If you're going to travel long distances, it's best to carry less weight. This means you should plan the content of your BOB carefully and only include items that are truly indispensable.
When packing your BOB, get-out-of-dodge (GOOD) bag or survival backpack, the ideal weight you should target is 10 percent of your body weight. The maximum you should attempt to carry is 20 percent.
If you have to carry everything on your back, make sure you are prepared to do so. Pick a sturdy bag that would best suit your needs and make sure you it has enough room for everything you need, not want.
When bugging out, you need to have at least two sets of outfits: the one you are wearing and a clean set in your backpack. Think about what kind of outfit is appropriate for the season. Choose clothes that will allow you to travel comfortably during hot or cold weather.
Buy high-quality footwear that won't get worn out easily. A good pair of shoes for bugging out should be able to protect your feet and keep them dry while allowing you to travel long distances comfortably. Make sure that they offer sufficient support for your feet and are easy to pack.
Don’t forget to bring extra socks to keep your feet warm and provide a certain amount of protection from blistering.
A hat or cap that will sit firmly on your head and a bandana -- an amazing, lightweight survival tool with hundreds of uses -- are important items to have when bugging out.
A good pair of sunglasses can protect your eyes from harmful ultraviolet (UV) rays. This is important because prolonged or direct exposure to the sun's UV rays can damage the cells in your eyes and lead to long-term issues, such as cataracts, macular degeneration, photokeratitis, blurred vision and snow blindness -- a painful eye condition caused by UV rays being reflected off ice and snow in winter.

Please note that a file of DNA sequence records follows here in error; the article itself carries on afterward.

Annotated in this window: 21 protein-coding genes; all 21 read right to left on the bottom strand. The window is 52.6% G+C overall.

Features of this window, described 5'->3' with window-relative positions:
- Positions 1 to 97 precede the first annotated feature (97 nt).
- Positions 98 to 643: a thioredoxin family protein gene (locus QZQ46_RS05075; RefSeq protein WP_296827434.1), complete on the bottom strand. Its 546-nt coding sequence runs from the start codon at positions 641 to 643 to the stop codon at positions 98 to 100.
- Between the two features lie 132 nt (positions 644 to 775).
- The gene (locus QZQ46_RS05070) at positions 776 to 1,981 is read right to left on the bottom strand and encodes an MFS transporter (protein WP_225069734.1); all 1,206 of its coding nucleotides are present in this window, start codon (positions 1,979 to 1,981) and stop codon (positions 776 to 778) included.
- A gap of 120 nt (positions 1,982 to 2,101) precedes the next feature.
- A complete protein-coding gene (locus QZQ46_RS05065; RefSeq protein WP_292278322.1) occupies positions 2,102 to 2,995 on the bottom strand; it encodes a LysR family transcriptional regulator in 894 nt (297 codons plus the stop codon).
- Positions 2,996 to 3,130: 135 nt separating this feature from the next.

Don’t forget to pack personal hygiene items, such as:
There are many other hygiene products not included in this list. For your comfort and ease, consider packing only the ones that you really need. (Related: How to make items for personal hygiene in a survival scenario.)
Injuries occur when you least expect it, so having a first-aid kit in your BOB is a must.
You can buy a good one or build one yourself. A good first-aid kit should come with all the basic medical items, such as an antiseptic ointment, bandages, gauze pads, medical tape, antibacterial wipes and over-the-counter medicines for common ailments.
Water is crucial for your survival, but it's heavy and inconvenient to carry large quantities when bugging out. That's why you need a reliable water filter in your BOB. Having one will allow you to gather water and filter it to make it drinkable.
You should also bring water purification tablets to make sure the water you collected is safe to drink. Although these tablets can't get rid of harmful chemicals like pesticides, they can help kill potentially harmful pathogens in water.
There are only a handful of brands and types to choose from when it comes to tablet-form water purifiers, so look for value (cost vs. benefit), effectiveness, speed, taste and versatility. Individually packaged tablets are amazingly convenient for BOBs and everyday carry kits.
Other useful small items to pack in your BOB include:
Visit Preparedness.news for more tips on how to pack a bug-out bag.
Watch the following video to learn more items for your survival kit and bug-out bag.
This video is from the Daily Videos channel on Brighteon.com.